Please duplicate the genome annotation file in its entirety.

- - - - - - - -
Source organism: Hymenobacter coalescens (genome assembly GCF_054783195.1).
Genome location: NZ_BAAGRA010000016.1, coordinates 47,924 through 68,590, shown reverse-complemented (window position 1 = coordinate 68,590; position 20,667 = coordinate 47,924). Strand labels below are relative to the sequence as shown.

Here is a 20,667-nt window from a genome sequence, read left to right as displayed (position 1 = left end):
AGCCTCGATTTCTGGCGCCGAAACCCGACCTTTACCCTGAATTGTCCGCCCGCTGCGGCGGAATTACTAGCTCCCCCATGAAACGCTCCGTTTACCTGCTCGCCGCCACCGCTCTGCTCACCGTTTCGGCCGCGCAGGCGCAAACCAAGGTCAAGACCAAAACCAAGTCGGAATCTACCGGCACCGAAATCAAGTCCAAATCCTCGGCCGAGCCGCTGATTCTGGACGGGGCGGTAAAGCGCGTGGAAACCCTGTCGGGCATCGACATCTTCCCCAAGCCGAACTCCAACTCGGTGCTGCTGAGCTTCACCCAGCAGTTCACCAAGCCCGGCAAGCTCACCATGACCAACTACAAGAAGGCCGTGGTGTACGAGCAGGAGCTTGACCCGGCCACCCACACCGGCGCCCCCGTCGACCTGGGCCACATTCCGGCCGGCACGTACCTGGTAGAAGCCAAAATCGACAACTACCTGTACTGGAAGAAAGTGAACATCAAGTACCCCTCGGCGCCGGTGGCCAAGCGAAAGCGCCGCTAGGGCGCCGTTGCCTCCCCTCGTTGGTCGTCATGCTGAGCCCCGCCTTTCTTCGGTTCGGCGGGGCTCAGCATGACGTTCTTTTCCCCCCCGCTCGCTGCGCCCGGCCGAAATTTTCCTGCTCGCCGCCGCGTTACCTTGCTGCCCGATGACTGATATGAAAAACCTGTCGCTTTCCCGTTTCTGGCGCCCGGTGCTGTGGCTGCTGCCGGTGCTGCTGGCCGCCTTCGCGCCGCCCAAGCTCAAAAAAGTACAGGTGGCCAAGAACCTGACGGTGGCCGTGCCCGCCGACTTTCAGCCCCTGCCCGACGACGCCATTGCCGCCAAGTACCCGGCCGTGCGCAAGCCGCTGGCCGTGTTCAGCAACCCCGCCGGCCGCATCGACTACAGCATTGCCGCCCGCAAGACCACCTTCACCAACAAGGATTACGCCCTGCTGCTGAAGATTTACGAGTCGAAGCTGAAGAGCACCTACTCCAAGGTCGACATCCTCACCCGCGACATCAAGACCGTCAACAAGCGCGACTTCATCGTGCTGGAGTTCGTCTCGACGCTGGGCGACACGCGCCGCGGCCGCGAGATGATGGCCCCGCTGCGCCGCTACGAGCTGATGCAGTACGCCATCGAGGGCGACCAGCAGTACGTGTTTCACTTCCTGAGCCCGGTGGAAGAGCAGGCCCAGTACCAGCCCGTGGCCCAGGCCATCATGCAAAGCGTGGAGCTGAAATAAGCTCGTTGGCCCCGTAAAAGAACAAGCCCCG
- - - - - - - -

Source organism: Hymenobacter coalescens (genome assembly GCF_054783195.1).
Genome location: NZ_BAAGRA010000016.1, coordinates 47,924 through 68,590, shown reverse-complemented (window position 1 = coordinate 68,590; position 20,667 = coordinate 47,924). Strand labels below are relative to the sequence as shown.

Here is a 20,667-nt window from a genome sequence, read left to right as displayed (position 1 = left end):
AGCCTCGATTTCTGGCGCCGAAACCCGACCTTTACCCTGAATTGTCCGCCCGCTGCGGCGGAATTACTAGCTCCCCCATGAAACGCTCCGTTTACCTGCTCGCCGCCACCGCTCTGCTCACCGTTTCGGCCGCGCAGGCGCAAACCAAGGTCAAGACCAAAACCAAGTCGGAATCTACCGGCACCGAAATCAAGTCCAAATCCTCGGCCGAGCCGCTGATTCTGGACGGGGCGGTAAAGCGCGTGGAAACCCTGTCGGGCATCGACATCTTCCCCAAGCCGAACTCCAACTCGGTGCTGCTGAGCTTCACCCAGCAGTTCACCAAGCCCGGCAAGCTCACCATGACCAACTACAAGAAGGCCGTGGTGTACGAGCAGGAGCTTGACCCGGCCACCCACACCGGCGCCCCCGTCGACCTGGGCCACATTCCGGCCGGCACGTACCTGGTAGAAGCCAAAATCGACAACTACCTGTACTGGAAGAAAGTGAACATCAAGTACCCCTCGGCGCCGGTGGCCAAGCGAAAGCGCCGCTAGGGCGCCGTTGCCTCCCCTCGTTGGTCGTCATGCTGAGCCCCGCCTTTCTTCGGTTCGGCGGGGCTCAGCATGACGTTCTTTTCCCCCCCGCTCGCTGCGCCCGGCCGAAATTTTCCTGCTCGCCGCCGCGTTACCTTGCTGCCCGATGACTGATATGAAAAACCTGTCGCTTTCCCGTTTCTGGCGCCCGGTGCTGTGGCTGCTGCCGGTGCTGCTGGCCGCCTTCGCGCCGCCCAAGCTCAAAAAAGTACAGGTGGCCAAGAACCTGACGGTGGCCGTGCCCGCCGACTTTCAGCCCCTGCCCGACGACGCCATTGCCGCCAAGTACCCGGCCGTGCGCAAGCCGCTGGCCGTGTTCAGCAACCCCGCCGGCCGCATCGACTACAGCATTGCCGCCCGCAAGACCACCTTCACCAACAAGGATTACGCCCTGCTGCTGAAGATTTACGAGTCGAAGCTGAAGAGCACCTACTCCAAGGTCGACATCCTCACCCGCGACATCAAGACCGTCAACAAGCGCGACTTCATCGTGCTGGAGTTCGTCTCGACGCTGGGCGACACGCGCCGCGGCCGCGAGATGATGGCCCCGCTGCGCCGCTACGAGCTGATGCAGTACGCCATCGAGGGCGACCAGCAGTACGTGTTTCACTTCCTGAGCCCGGTGGAAGAGCAGGCCCAGTACCAGCCCGTGGCCCAGGCCATCATGCAAAGCGTGGAGCTGAAATAAGCTCGTTGGCCCCGTAAAAGAACAAGCCCCG